It was as light as the dawn at 9 o’clock last night, the longest day of the year, summer solstice. Or should I say, lightest day of the year?
We sat on the patio of my favorite restaurant, decked out and delighted with my parents, the sky a mosaic of blue-gray clouds and white peeks of sky. In the direction of the eventual sunset, streaks of pink were silently painting in.
It was, in a word, remarkable. Late into the evening, brilliant bright light as if the day still had hours to go.
It was, in a word, freeing. The sunrise in the 5 a.m. region and by the time I awake, it’s solid lightness, awakening, awareness.
Where I live, nine months of the year tend toward the darkness. We grasp at light like people coming up from too long under water, gasping and grasping to hold onto what keeps us living. It’s too short, of course, this time of brightness, this time of seeing everything, of open eyes and beautiful skies and the feeling that I can do anything because I have the time in which to do it.
Dinner ended, and we drove slowly home. A friend came over to sit on the patio in the waning light and talk as if we had never talked. As if it had been too long. As if the day would never end.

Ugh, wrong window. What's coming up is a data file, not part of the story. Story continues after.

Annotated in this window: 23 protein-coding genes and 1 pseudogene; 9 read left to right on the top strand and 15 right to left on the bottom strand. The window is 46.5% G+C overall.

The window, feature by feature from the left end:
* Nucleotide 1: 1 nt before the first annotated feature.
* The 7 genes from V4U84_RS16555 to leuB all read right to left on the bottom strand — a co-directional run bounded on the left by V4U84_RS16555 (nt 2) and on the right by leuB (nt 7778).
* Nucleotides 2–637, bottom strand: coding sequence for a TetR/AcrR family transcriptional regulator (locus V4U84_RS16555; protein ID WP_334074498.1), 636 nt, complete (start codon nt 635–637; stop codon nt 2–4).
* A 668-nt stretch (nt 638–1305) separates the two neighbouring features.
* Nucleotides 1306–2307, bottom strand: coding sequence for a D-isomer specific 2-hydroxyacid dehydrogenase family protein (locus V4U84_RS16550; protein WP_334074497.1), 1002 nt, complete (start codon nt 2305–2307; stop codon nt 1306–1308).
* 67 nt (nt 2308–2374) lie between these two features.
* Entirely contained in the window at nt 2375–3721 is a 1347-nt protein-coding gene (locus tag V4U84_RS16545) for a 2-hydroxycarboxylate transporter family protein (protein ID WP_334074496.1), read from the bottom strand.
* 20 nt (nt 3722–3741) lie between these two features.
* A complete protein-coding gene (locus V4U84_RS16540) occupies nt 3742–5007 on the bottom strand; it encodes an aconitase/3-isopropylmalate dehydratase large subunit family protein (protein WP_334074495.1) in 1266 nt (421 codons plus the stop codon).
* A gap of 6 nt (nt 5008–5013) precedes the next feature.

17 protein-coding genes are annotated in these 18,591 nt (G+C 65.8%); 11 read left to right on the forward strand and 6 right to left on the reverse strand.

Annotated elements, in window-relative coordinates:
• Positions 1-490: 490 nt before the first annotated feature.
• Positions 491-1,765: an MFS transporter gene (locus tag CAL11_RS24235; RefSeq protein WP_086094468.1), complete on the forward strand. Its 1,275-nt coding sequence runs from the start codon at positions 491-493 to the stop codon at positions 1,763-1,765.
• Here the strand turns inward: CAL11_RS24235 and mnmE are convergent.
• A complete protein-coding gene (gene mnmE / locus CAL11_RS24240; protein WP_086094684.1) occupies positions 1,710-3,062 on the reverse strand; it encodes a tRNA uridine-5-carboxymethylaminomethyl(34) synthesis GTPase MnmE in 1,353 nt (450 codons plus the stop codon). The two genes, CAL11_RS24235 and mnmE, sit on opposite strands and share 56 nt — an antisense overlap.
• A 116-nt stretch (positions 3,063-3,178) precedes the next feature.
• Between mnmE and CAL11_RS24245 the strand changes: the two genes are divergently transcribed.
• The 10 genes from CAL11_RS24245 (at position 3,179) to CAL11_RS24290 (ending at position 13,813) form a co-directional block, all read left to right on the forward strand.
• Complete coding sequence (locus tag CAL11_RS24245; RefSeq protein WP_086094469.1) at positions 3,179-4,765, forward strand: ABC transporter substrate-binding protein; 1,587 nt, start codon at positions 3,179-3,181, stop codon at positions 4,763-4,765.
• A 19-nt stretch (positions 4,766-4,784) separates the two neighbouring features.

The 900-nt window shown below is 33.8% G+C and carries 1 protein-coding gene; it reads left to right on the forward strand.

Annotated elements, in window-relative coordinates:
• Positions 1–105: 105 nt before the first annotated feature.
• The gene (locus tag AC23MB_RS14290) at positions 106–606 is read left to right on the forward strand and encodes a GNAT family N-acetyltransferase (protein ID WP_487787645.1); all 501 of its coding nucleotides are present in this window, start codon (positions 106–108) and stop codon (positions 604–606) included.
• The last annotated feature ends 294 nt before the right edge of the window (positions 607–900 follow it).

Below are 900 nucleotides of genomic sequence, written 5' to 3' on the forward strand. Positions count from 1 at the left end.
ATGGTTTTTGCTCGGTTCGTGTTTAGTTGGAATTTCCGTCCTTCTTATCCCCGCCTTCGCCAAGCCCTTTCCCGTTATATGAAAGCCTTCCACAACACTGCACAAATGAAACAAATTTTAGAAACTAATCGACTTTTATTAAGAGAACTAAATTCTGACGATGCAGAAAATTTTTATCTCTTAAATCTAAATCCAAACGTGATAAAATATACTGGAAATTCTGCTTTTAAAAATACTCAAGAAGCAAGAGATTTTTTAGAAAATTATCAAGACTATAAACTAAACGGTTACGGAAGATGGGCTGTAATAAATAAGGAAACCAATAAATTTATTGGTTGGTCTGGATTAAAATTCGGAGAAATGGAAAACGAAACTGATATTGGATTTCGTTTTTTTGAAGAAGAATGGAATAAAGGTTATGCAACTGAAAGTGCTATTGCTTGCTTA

Eventually, we moved inside to the couch, only because bugs were sprinkling by in the now-dark. We cut the a/c and opened the windows. We talked until my eyes threatened to close.
And then, I slid into bed beside my quiet husband, and we listened to the air sail through the window screen, basking in the knowledge that the darkness does not last forever, that in fact, especially now, it is fleeting, and we can live in the light.
In the book, The Path of the Spiritual Sun, it says that the summer solstice is a time to celebrate the light of consciousness within ourselves and within each and every person, and to reflect upon the potential for consciousness to awaken.
This time of solstice can and should remind us how precious each day and season is, and how fleeting. The longest and lightest day of the year gives way to progressively shorter days, and less light, and we cannot, should not, must not, take that light, that enlightenment, for granted.